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Get some sleep

Updated: Mar 27, 2023

As a former student who struggled with stress and anxiety, I know firsthand how challenging it can be to balance academic work, social commitments, and self-care. One thing that often fell by the wayside for me was sleep, and it wasn't until I prioritized good sleep habits that I began to feel more balanced and mentally healthy. In this blog post, I'll share some insights on why sleep is so important for student mental health and offer tips for improving sleep hygiene.

I'm going to get scientific for a sec. When you don't get enough sleep, your brain chemistry goes bezerk, causing stress, anxiety, and mood swings. This can lead to bad academic performance, social awkwardness, and general grumpiness. But when you do catch some quality shut-eye, your brain gets a chance to recharge, helping you to process information, improve your memory, and make better decisions. Plus, waking up feeling rested and refreshed just feels amazing.

Back in my student days, I was no stranger to all-nighters and caffeine binges. But let me tell you, it wasn't pretty. I was always on edge, feeling like I was one missed deadline away from a total breakdown. It was struggle and it took a while to realize how important sleep actually was. Starting to take my sleep more seriously wasn't easy though, my body was trained to run off minimal sleep and fueled on caffeine during the day, I needed to reset.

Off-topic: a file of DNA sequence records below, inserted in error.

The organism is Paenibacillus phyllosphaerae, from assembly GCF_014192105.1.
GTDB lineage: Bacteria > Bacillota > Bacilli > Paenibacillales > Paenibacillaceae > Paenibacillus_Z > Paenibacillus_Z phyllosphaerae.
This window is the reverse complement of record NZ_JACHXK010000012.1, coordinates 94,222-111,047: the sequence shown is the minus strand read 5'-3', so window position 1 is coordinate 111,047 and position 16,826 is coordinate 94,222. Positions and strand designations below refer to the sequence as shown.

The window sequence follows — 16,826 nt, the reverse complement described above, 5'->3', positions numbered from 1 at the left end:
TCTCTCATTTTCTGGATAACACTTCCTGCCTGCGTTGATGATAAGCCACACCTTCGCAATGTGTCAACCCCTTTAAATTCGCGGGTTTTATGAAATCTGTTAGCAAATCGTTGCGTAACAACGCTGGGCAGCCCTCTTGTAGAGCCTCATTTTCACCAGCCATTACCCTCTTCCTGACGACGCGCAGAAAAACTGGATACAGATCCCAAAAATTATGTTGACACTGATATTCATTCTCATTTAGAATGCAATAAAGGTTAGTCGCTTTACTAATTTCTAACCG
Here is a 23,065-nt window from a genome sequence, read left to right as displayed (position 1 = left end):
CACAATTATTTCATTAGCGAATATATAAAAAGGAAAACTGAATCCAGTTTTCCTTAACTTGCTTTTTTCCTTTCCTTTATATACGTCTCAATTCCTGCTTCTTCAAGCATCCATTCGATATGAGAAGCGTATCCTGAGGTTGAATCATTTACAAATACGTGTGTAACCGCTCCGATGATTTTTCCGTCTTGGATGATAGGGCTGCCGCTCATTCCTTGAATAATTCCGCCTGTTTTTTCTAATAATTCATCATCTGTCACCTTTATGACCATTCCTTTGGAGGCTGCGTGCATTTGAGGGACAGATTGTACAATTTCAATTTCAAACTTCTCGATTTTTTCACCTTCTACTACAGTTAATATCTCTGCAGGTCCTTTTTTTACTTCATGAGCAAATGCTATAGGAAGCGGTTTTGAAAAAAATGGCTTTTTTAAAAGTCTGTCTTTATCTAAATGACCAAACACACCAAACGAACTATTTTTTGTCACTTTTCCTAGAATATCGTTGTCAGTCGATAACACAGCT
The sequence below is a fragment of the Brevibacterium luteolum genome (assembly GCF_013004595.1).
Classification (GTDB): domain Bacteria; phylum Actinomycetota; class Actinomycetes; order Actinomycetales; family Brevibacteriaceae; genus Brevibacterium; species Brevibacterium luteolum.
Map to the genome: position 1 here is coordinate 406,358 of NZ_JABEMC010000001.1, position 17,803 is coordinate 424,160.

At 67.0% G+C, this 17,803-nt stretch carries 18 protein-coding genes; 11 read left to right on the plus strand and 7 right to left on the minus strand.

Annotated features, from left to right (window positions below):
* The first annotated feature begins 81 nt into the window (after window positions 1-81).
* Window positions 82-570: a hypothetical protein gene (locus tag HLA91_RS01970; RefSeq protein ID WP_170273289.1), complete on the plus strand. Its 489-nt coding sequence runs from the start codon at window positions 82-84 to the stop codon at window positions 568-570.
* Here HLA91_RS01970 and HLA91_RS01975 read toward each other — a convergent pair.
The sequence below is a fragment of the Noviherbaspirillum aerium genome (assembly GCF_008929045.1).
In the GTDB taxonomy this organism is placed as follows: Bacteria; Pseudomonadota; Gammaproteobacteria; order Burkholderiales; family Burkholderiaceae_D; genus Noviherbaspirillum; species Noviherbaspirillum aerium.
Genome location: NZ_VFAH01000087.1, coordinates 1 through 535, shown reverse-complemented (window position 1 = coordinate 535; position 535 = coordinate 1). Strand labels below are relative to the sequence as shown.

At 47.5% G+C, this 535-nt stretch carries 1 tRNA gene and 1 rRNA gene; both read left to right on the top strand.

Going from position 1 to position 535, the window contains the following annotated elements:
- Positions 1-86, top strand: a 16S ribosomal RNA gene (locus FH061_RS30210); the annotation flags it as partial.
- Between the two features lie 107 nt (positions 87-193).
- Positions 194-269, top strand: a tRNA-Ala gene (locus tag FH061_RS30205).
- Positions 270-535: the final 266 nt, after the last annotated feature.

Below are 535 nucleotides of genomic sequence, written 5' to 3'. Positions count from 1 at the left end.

Here are some things that helped me:

Set a regular sleep schedule: Try to go to bed and wake up at the same time every day, even on weekends. Your body will thank you.

Create a zen bedroom: Keep your room dark, cool, and quiet, and invest in some soft sheets and a pillow that feels like a cloud. This is your sanctuary, so make it comfy.

Chill out before bedtime: Skip the phone and laptop, and do something relaxing like reading, taking a bath, or practicing some deep breathing exercises. Screens produce blue light which makes it harder to fall asleep. If you really need to look at a screen before bed, try some blue-light blocking glasses, you might look silly wearing sunglasses inside at night but trust me, they work.

Nix the late-night caffeine: Caffeine is a great pick-me-up, but not so great for snoozing. Cut back on caffeine and other stimulants in the evening, so you don't feel like a jittery maniac.

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